Shivambu slams Sunday Times ‘fake news’, but says ‘rogue unit’ reports were truthful

Shivambu slams Sunday Times ‘fake news’, but says ‘rogue unit’ reports were truthful

The EFF’s Floyd Shivambu, left, reacts as Economic Freedom Fighters leader Julius Malema briefs the media, 13 October 2016. Picture: Neil McCartney

The EFF deputy president has claimed the withdrawn Sars ‘rogue unit’ reports are true before.

EFF deputy president Floyd Shivambu took to Twitter to accuse The Sunday Times of being “the number 1 distributor of fake news”.

But while the newspaper’s reports on a Sars rogue unit were withdrawn following the press ombudsman finding they were “unfair” and “inaccurate”, Shivambu felt these reports were “truthful”.

Shivambu has expressed his view that the withdrawn rogue unit reports were, in fact, true. In a rambling paranoid blog post, he makes several allegations against Minister of Public Enterprises Pravin Gordhan.

He accuses the publication of withdrawing its “truthful” reports on the rogue unit while “persistently” writing articles based on their “factional imagination (sic)” – Shivambu likely meant “fictional”, citing a report about former Passenger Rail Agency of SA (Prasa) acting CEO Collins Letsoalo as an example.

Letsoalo has announced his intention of suing The Sunday Times for R20 million for fraud and defamation after the press ombudsman found the article included false information both in its headline and in the article itself. He added that the publication must apologise and retract the article.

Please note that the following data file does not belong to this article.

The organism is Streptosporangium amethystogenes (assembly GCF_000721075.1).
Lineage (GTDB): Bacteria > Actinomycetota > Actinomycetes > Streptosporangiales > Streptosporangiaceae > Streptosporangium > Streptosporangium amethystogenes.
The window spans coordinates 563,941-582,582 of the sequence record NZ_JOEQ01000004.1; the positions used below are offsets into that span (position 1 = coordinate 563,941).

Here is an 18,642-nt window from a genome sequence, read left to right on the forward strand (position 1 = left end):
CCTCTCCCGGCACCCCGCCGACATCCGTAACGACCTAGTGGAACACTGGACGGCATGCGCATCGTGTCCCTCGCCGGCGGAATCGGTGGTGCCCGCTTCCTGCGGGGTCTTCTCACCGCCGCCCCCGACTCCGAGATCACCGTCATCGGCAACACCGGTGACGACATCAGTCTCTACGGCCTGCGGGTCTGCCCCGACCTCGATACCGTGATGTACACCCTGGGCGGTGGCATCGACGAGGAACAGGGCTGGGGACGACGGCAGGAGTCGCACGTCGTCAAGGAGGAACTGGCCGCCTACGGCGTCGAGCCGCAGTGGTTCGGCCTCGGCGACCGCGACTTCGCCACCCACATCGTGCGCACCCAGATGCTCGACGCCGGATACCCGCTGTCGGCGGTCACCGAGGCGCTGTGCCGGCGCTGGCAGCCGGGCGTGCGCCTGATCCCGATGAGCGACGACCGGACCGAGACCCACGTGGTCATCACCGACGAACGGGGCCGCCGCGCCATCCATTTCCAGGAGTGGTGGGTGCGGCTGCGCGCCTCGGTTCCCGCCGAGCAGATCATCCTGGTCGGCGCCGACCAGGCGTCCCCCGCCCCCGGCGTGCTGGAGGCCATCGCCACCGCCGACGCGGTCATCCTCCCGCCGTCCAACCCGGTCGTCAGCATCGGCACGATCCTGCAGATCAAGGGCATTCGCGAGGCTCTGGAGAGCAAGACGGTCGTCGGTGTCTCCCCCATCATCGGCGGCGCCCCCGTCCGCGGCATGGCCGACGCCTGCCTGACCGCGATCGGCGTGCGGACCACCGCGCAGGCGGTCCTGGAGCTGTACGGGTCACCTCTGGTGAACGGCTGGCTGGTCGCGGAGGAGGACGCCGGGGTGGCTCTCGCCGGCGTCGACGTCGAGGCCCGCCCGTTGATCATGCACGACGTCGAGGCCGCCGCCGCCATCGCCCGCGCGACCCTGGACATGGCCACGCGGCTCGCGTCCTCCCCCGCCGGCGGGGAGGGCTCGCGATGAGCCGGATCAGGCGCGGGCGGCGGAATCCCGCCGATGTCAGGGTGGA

READ MORE: Shivambu: Gordhan is no ‘angel’, he fundraised Zuma’s re-election campaign

The article included two inaccuracies, that the auditor-general had issued a “special report” on the matter, and that he had ordered Letsoalo must pay back money to Prasa. Both of these inaccuracies were referenced in the headline, Pay it back, AG tells Prasa’s 350% boss – Special audit finds that Collins Letsoalo was not due the hefty raise he gave himself.

Shivambu was responding to a tweet from columnist, accountant, and former Wits lecturer Khaya Sithole taking Sunday Times editor Bongani Siqoko to task for a story on TimesLive which reported that the Constitutional Court had made a ruling against public protector Busisiwe Mkhwebane.

The newspaper was possibly referring to the high court’s setting aside of her Bankorp-Ciex report, which found Absa Bank should pay R1.125 billion over an apartheid bailout paid to Bankorp (which later became Absa) by the South African Reserve Bank (Sarb) during apartheid.

While the ConCourt will hear Mkhwebane’s appeal regarding the ruling, the court itself has not yet ruled against her.

Sithole accused the publication of “lying” about the Constitutional Court.

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